Currency- and economic effects in Hong Kong:
On top of this is a development I expect to start becoming active in the week leading up to the Stock Connect activation – right when the Fourth Plenum of the CCCPC is held – strains on the Hong Kong money supply, with particular care given to the changes in Closing Aggregate Balances. This would possibly cause new money to flow in to Hong Kong, with the hope of transiting through to China or being held in Hong Kong against asset claims on Chinese equities, either way implying that a lot of cash flow and a lot of commissions are gained in Hong Kong, perking up the economy but also forcing the HKMA to defend the currency peg. They would do this by going in and pushing more cash into the banking system via the closing aggregate balances and thereby create a two-front inflation hit. Keep in mind that while the US$ has been super strong against all other currencies as of late, the HK$ has been trading in the strongest HK cent range for a multiple-majority of 2014, and the last time it wasn’t in the strongest two HK cent range was in late 2011! Here’s a chart to jog your memory:
So the HK$ is trading strong, despite slowdown fears in China, worries about protests, and through the different vagaries of the Hang Seng Index. I do expect rather heavy duty work for the HKMA in pumping in money in to defend the peg given these outlooks, and therefore, (given the analysis under the link to the closing aggregate balances post) that the market could really go up significantly. This is especially true if the Fourth Plenum is clearing the way for reforms that might actually diminish the need to retrain corporate profits, but I wouldn’t bank on it. In the mean time, I will be pretty confident in my gambling sector shorts and use the money to better effect in the Hong Kong financial industry (HKEx, please return my love?), or by placing the money in major Mainland China-exposure stocks like Tencent, alternatively hitting both at the same time (BOC HK or ICBC International, anyone?).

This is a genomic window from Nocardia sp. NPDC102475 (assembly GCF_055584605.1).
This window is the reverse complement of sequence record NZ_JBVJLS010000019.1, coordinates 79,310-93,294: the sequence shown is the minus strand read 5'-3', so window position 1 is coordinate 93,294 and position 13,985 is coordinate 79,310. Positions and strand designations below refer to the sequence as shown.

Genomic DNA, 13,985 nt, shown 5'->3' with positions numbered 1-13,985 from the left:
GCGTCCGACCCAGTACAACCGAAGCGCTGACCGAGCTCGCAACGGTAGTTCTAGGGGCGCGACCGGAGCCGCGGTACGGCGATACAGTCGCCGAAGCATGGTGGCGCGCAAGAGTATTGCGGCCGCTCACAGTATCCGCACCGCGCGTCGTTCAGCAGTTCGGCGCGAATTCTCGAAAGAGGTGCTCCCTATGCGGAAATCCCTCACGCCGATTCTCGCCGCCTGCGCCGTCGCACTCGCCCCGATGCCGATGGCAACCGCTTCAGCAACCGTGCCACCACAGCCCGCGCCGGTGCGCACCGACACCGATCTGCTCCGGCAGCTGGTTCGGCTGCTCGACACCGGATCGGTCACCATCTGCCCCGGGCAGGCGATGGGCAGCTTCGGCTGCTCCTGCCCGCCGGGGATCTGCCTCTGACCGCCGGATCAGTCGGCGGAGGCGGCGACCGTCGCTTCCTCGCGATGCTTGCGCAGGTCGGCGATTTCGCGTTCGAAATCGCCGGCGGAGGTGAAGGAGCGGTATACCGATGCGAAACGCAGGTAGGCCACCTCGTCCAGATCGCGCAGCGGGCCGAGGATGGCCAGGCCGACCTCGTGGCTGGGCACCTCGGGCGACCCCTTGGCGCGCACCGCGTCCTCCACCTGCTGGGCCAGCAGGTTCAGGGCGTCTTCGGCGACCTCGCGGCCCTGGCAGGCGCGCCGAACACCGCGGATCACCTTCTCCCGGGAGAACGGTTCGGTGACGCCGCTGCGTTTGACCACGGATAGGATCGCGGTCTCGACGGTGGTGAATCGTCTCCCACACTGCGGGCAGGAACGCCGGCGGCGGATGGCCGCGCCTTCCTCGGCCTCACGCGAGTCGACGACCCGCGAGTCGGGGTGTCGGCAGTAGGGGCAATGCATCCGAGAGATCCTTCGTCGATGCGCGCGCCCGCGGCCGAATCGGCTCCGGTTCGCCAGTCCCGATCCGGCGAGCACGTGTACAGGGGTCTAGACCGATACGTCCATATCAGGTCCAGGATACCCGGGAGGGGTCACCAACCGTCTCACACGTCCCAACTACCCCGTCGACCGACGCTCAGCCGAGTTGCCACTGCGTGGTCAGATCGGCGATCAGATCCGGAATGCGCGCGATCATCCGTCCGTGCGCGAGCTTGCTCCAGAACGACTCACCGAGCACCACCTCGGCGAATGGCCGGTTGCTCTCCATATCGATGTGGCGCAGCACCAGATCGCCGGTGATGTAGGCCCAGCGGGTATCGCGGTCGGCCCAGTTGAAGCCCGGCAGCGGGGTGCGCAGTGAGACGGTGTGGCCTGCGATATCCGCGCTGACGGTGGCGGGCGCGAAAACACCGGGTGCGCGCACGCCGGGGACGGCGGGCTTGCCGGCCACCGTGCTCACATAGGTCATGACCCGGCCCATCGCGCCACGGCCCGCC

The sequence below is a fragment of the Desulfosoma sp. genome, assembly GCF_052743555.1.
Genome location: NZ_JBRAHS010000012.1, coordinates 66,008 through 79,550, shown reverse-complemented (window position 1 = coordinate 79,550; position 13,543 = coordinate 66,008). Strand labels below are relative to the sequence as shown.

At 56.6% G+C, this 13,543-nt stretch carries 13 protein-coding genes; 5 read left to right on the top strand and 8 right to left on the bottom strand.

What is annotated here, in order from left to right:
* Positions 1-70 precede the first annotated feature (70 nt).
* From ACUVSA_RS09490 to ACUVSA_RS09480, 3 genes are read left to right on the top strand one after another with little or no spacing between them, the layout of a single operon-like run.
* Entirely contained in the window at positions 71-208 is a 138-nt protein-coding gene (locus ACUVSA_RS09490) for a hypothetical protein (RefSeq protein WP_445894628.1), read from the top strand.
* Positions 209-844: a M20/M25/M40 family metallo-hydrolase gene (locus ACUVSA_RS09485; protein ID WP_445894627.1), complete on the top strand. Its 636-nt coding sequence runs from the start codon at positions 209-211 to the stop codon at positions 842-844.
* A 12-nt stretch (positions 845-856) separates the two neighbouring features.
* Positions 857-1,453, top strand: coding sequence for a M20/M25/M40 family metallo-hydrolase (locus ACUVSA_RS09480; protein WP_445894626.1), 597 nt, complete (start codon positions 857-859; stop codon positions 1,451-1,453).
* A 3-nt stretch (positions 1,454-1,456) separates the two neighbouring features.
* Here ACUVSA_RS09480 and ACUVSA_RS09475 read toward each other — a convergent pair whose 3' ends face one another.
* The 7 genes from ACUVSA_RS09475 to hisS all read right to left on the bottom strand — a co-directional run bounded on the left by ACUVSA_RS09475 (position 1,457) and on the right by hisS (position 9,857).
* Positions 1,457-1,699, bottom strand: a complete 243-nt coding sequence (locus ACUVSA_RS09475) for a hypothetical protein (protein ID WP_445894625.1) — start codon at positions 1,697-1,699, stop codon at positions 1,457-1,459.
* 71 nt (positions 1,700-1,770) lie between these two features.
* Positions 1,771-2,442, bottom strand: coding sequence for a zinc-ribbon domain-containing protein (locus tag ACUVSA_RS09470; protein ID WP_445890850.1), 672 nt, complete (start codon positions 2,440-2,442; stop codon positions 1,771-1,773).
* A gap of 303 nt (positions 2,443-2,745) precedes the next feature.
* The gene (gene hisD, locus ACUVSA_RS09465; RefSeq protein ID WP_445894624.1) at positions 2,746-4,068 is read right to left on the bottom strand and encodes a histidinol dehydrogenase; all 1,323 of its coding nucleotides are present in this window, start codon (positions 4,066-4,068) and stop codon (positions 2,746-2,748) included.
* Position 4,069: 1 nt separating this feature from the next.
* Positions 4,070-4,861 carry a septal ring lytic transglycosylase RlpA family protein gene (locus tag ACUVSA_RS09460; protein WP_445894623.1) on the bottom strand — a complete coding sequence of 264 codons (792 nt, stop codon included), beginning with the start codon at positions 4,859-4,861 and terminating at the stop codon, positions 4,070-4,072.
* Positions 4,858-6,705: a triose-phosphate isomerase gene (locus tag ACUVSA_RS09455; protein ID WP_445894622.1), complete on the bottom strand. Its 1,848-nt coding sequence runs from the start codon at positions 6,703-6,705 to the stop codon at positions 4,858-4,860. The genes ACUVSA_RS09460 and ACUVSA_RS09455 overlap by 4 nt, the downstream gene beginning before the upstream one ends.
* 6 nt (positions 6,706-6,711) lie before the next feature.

Short-term, I think this might really give a jolt to the Hong Kong PPPC values as it will represent two shots of fresh money actually being dumped into the economy and put to circulation to a higher degree than currency appreciation. Will this be enough of a bribe to make Hong Kong accept whatever leadership it has and any interference in their affairs by Beijing? I doubt it, but perhaps people won’t be in widespread protests on the streets if there is PPPC YoY growth in the range of 4-6%.